Gregg Popovich's Late Decision in Spurs' Season Finale Became a Mistake
Even the best coaches sometimes make mistakes.
Gregg Popovich, a sure-fire Hall of Fame sideline chief, may have made one Wednesday night.
Hours after ensuring basketball writers he would not sit any of his starters, he changed his mind.
Just before tipoff.
With that, Dallas won a competitive season series 3-1.
Popovich decided playing Duncan and Ginobili was not worth that slim chance, even after he had promised he would not give any player a night of rest.
Might as well settle for the Mavericks, huh?
Then, bad luck again slammed the Spurs in the collective gut.
George Hill tweaked the right ankle he sprained just a week ago in L.A. after stepping on the foot of a cameraman.
How much time he will miss, if any, remains unknown.
Phoenix and Golden State won.
In the worst twist imaginable, Popovich ordered two of his best players to wear sport coats to avoid a damaging injury with the playoffs on tap.
Hill, one of the league's most improved players, left the game with an ailment.
The medical staff did not force Hill back before he was ready.
Popovich did not play his sophomore stud too many minutes in Monday's 133-113 victory over the Minnesota Timberwolves. Less than 17 minutes seems like a reasonable burn for a key rotation cog cleared to play by doctors.
No. Hill stepped on the foot of a baseline cameraman. Go figure.
Another series with the Suns would not have been a cakewalk, but recent history made it a favorable matchup.
The Spurs can beat the Suns as long as Duncan, Parker, and Ginobili are healthy.
Phoenix couldn't win a double-overtime, first-round opener in 2008 it dominated for the first 44 minutes when it boasted a more talented team.
Phoenix couldn't win in 2005 or 2007, despite a better record and home court advantage.
Can the Spurs beat the Mavericks without Hill?
Even the Jazz would have been a preferable foe.
Utah did sweep the season series 4-0, but 2007 and that home streak would have mattered. Three of the Jazz's best players—Andrei Kirilenko, Mehmet Okur, and Carlos Boozer—are hobbled.
Instead, the Spurs will face an opponent that has sent them home early twice in the last four years.
The Mavericks are also expected to do more in the postseason than the Suns or Jazz.
Popovich took a risk on Wednesday and it backfired. Maybe Dallas still wins if Duncan and Ginobili take the court.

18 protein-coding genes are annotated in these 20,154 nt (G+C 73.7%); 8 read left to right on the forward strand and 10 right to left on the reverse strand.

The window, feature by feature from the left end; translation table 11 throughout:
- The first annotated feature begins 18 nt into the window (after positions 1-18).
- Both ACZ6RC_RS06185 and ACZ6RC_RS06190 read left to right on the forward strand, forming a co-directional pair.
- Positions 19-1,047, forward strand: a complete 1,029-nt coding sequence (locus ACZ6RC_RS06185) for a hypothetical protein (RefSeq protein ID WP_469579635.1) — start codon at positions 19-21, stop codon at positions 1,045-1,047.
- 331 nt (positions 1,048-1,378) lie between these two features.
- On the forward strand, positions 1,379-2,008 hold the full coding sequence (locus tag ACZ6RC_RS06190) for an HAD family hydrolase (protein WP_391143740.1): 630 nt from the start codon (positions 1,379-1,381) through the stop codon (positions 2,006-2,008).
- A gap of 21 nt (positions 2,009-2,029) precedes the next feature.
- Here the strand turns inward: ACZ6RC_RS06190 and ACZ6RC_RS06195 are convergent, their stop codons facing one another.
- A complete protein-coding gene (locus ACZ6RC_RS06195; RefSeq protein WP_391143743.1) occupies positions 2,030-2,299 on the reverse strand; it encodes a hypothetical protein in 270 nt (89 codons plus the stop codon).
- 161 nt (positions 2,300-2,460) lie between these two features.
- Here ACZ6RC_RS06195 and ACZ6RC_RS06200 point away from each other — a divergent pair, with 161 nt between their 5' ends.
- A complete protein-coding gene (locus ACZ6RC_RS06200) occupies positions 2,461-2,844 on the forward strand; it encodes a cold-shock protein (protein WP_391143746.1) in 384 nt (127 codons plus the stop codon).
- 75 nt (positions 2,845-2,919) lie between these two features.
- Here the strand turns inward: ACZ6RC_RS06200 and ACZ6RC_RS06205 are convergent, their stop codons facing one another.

That would have damaged the Spurs' psyche beyond repair.
Dirk Nowitzki played 33 minutes. Jason Kidd played 28 minutes. Caron Butler played 38 minutes. They wanted the second seed, and they showed it.
Dejuan Blair also reminded observers that determination can beat a lack of size and no ACLs. He posted 27 points and 23 rebounds against a full-strength Dallas frontline and helped San Antonio make it interesting in the final minutes.
After a 56-point first half, the Mavericks managed just 40 the rest of the way and shot 41 percent.
Popovich gets credit for sticking to his guns. Dallas Morning News Mavs beat writer Eddie Sefko projected that the coach would rest his starters—despite statements to the contrary—in his game preview.
You can't say you haven't seen the man do it before.
He values rest and health over seeding and particular playoff matchups. A rejuvenated Duncan and a scorching Ginobili will give the Dallas defense all it can handle.
Great coaches make mistakes. They also rarely question their instincts.
His instincts told him this: Make sure the aging stars do not injure themselves in the final regular season outing. He knew the Spurs would open a series on the road. Why not take another shot at the Mavericks with a reloaded roster?
Maybe late Wednesday night was an exception.
After seeing a fourth-quarter group that included Ian Mahinmi and Garrett Temple force Rick Carlisle to re-insert his starters in the final minutes and after Phoenix and Golden State won, he had to wonder if he was wrong.
We'll know in two weeks.
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